Without a doubt, the saying, ‘people eat with their eyes first’ is true. If a dish looks like it’s simply been chucked on a plate, it’s not going to give people high hopes for its’ taste. First impressions do count, and the presentation of a dish is key to its’ success.
The principles of plate presentation now go far beyond the basic rule of meat between 3pm and 9 o’clock and carbs between 9am and 12pm. There is a whole range of tricks that help build the perfect dish. George Rouse, Executive Chef and owner of George’s Kitchen, knows how important it is for a dish to look as good as it tastes. Here are his tips to help you plate like a pro and ensure your dishes look like works of art.
The primary item of the dish should be the focal point on the plate. This is usually the protein element, such as meat, fish or poultry, however it can be any part of the dish that you wish to highlight. It needs to stand out to catch the consumer’s eyes and draw them in. I usually place the meat in the centre as it showcases my culinary skills and that you want that to be seen. You can then build the rest of the dish around it to enhance the focal point.
Style it out
There are many different styles and designs you can follow, but it’s important to stick to what works best for you and your dishes. You also need to consider who your audience are and what they would want from a dish. For example, for boutique fine dining, simplicity is usually the most effected. I always find it’s much like fashion or writing, plate presentation is personal and objective, every chef has their own style and ways they like their dishes to look.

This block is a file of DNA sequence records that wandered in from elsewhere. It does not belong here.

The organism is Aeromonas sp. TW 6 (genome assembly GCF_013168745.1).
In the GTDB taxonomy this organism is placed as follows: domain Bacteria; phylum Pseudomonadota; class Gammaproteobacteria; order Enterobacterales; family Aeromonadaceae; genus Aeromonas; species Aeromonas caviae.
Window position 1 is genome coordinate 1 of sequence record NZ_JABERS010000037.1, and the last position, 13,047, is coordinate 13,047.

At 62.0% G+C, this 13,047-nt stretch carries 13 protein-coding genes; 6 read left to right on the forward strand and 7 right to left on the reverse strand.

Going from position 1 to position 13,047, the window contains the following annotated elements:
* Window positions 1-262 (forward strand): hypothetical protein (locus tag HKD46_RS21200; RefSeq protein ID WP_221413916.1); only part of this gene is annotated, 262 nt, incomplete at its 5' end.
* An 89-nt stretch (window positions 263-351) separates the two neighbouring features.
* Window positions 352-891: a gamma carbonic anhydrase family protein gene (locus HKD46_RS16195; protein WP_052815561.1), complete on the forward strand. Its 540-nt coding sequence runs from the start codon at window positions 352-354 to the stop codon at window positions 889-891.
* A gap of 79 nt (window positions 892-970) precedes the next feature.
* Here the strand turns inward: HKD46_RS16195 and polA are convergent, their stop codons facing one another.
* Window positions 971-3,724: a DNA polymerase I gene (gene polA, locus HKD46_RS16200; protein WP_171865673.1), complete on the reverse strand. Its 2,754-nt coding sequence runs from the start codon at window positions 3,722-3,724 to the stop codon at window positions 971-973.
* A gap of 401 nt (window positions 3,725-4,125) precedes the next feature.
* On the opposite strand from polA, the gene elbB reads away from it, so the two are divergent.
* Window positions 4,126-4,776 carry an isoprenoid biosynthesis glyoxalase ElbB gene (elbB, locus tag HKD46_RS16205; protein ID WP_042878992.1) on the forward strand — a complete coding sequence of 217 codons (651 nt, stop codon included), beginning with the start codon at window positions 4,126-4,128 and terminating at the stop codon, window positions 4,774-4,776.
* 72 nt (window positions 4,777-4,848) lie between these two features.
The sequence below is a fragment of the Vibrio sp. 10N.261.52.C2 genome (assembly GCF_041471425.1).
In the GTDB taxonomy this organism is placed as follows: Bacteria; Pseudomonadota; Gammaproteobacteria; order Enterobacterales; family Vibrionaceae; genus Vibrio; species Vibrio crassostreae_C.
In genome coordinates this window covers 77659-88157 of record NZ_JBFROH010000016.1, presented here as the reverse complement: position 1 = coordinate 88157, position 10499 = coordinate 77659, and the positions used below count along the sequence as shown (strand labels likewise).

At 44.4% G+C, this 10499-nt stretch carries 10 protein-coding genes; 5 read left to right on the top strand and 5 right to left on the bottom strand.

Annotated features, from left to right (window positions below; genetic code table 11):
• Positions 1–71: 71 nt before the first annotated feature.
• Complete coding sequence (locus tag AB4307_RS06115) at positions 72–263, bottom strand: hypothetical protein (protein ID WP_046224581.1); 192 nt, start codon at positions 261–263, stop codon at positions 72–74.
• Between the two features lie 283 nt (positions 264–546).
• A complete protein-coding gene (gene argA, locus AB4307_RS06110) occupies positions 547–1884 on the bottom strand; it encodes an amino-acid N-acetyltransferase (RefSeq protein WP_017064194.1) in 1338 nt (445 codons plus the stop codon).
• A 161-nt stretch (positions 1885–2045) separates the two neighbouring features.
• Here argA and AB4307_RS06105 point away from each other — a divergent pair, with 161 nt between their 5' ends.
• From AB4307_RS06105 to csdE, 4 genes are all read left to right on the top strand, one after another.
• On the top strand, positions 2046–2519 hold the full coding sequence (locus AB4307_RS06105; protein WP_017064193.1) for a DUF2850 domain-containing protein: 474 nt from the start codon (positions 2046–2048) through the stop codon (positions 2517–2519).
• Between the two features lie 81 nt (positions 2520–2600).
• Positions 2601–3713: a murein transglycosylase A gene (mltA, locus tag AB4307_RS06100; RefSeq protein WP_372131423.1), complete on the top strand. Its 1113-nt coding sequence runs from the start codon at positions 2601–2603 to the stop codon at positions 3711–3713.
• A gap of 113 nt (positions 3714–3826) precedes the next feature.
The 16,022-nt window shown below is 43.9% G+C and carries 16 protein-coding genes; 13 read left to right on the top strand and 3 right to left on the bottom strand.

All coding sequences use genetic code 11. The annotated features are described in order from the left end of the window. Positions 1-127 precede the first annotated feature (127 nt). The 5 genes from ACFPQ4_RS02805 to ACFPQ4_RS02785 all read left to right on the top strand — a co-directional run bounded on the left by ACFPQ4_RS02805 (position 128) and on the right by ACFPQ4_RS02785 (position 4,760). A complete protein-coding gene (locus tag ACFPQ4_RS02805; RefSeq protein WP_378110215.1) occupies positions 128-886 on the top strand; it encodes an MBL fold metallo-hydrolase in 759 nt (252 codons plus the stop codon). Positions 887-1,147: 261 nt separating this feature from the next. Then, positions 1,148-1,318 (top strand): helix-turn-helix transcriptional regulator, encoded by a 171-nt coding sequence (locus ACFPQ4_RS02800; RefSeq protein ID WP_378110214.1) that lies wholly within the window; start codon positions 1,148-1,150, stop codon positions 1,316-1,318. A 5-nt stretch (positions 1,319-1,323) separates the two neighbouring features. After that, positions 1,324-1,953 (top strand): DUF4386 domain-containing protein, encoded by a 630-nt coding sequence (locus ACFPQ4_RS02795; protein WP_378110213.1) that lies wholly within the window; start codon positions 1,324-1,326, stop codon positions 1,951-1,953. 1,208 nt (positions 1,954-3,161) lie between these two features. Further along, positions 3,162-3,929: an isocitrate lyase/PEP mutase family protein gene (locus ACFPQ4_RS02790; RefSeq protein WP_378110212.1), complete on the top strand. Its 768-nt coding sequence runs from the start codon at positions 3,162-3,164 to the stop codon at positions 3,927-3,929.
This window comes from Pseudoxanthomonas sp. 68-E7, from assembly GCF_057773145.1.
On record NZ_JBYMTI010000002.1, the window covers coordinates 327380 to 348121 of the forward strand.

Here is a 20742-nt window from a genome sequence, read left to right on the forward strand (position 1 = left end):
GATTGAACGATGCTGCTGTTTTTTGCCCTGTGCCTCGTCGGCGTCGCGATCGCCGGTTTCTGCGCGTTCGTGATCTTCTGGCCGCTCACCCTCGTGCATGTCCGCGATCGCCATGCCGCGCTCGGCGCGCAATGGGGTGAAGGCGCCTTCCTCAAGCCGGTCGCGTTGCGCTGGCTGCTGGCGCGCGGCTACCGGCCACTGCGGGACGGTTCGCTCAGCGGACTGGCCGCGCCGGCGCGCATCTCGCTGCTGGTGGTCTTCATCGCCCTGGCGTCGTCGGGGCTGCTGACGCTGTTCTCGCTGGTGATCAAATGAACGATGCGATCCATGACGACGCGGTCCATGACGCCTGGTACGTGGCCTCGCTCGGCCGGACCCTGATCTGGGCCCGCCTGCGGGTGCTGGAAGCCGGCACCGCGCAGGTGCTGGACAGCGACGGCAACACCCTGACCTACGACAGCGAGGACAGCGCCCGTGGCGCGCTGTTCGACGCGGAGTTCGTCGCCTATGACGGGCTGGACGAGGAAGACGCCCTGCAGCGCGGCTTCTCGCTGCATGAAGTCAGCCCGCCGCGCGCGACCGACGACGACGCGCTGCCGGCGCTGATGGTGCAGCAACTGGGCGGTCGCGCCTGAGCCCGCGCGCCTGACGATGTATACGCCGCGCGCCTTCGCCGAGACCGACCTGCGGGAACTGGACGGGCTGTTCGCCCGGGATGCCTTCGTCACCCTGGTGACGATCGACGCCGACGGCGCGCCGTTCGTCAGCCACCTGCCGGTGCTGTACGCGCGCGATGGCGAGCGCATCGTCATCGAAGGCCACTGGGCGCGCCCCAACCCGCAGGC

Creativity is key
If you over think the presentation too much, you’ll never get it right. It’s best to stand back from the dish and look at it from different angles. Sometimes I like to disengage my brain from the task and freehand, this is when I’m most creative. Disconnecting usually leads to new styles and concepts that you would have never thought to put in place otherwise.
Adding different textures to dishes makes them come to life, for example adding a crunchy salad to compliment tender meat. Layering ingredients also adds new dimensions. I use what I like to call the pizza effect, by dotting items around the plate that slightly overlap, rather than all being on top of each other.
Make it pop
The easiest way to make your dish look good is through colour. Bright foods add accents throughout the dish, which can be achieved with greens such as peas or pinks such as beetroot. Flowers are a great way of creatively adding natural colour that you can’t get with food. At George’s Kitchen I always use wild pansies and nasturtium as they are both edible blooms. You can also play around with contrasting colours, such as dark foods against a white plate, which make the dish pop.
Practice makes perfect
There are so many ways of making your dish look great, so it’s never going to be perfect the first time around. I always practice re-working dishes to find what works best. It’s also good to remember that certain foods can be very difficult to work with. Drizzling sauce for example, will never go the exact way you want it to, so it’s important that you just embrace it.